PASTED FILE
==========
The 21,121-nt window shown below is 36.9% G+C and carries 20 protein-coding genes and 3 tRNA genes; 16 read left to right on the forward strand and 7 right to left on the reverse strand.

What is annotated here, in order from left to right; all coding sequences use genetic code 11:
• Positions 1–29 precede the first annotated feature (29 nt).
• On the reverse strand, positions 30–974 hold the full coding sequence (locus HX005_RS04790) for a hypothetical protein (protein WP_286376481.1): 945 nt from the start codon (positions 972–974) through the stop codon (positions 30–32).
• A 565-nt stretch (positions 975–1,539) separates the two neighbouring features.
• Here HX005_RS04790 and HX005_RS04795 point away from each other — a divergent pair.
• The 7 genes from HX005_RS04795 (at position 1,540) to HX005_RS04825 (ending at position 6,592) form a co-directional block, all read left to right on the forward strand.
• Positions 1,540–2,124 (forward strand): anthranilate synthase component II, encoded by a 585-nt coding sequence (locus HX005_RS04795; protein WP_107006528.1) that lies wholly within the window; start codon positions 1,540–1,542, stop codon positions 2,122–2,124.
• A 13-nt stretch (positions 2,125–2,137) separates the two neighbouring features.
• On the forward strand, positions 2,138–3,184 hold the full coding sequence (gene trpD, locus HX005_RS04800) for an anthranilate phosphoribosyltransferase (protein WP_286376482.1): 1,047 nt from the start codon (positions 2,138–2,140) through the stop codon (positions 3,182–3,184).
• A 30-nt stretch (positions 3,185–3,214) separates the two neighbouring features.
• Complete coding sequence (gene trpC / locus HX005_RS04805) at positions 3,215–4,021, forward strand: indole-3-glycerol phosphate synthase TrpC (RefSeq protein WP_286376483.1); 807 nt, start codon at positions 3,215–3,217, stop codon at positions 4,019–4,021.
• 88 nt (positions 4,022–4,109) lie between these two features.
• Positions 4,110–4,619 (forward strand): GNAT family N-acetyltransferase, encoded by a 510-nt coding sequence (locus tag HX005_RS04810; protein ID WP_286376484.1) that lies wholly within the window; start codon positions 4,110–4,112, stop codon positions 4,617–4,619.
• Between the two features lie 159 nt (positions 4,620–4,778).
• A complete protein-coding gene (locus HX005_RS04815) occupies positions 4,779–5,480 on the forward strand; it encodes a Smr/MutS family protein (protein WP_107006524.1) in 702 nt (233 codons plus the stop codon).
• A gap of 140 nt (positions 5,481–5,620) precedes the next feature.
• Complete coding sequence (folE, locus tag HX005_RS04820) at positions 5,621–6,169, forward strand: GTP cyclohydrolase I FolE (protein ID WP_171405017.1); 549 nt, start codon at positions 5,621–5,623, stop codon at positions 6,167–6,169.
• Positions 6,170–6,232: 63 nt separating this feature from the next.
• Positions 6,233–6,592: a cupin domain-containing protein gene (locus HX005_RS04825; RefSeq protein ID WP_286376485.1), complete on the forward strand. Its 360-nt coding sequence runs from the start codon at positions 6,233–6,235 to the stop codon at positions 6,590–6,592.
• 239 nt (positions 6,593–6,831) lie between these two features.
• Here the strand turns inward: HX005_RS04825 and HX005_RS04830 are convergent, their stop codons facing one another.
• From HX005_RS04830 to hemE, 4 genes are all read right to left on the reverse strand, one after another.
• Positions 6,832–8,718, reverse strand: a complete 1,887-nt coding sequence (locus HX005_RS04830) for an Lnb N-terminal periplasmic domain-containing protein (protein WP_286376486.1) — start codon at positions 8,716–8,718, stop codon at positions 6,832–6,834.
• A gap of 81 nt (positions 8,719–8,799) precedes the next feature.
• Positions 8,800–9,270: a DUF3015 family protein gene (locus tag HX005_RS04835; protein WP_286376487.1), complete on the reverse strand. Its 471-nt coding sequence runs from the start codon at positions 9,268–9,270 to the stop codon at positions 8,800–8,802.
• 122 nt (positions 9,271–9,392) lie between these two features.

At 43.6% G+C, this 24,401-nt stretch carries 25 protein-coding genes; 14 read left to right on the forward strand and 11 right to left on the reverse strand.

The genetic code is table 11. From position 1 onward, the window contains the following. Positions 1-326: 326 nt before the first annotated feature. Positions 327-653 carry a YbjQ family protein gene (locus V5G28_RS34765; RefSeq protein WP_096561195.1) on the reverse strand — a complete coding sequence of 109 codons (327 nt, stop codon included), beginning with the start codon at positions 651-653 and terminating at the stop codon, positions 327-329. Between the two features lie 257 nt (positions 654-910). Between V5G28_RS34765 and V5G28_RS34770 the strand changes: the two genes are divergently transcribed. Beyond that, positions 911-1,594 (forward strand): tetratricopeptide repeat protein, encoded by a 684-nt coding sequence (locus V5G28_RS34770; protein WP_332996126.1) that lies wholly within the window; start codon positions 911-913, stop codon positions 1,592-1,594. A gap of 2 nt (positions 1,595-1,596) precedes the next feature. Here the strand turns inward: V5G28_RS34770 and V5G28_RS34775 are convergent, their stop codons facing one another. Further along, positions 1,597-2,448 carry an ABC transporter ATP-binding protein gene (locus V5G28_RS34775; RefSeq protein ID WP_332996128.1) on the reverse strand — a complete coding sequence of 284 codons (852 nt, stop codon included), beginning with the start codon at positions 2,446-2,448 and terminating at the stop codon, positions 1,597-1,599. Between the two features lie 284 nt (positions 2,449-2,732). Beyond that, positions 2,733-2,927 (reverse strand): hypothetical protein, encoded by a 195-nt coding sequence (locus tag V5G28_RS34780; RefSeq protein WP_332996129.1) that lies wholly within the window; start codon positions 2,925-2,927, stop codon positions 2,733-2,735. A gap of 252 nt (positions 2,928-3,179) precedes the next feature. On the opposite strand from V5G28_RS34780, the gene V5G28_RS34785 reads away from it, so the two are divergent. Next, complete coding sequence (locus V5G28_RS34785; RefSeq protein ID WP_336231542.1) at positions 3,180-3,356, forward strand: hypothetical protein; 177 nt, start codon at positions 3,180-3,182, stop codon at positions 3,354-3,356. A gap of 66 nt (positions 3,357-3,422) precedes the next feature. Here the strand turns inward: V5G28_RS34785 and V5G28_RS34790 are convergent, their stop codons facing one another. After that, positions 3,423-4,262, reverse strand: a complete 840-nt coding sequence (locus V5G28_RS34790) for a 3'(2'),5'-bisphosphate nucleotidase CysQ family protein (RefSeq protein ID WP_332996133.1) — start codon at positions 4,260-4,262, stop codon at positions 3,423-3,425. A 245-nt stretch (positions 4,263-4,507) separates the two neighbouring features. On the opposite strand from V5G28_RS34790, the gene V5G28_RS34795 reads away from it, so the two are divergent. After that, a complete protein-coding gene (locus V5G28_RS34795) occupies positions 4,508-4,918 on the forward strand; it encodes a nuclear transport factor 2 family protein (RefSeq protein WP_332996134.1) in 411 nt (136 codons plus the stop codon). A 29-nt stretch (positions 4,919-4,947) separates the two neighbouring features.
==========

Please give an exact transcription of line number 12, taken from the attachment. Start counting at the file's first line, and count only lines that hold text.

• Complete coding sequence (gene trpC / locus HX005_RS04805) at positions 3,215–4,021, forward strand: indole-3-glycerol phosphate synthase TrpC (RefSeq protein WP_286376483.1); 807 nt, start codon at positions 3,215–3,217, stop codon at positions 4,019–4,021.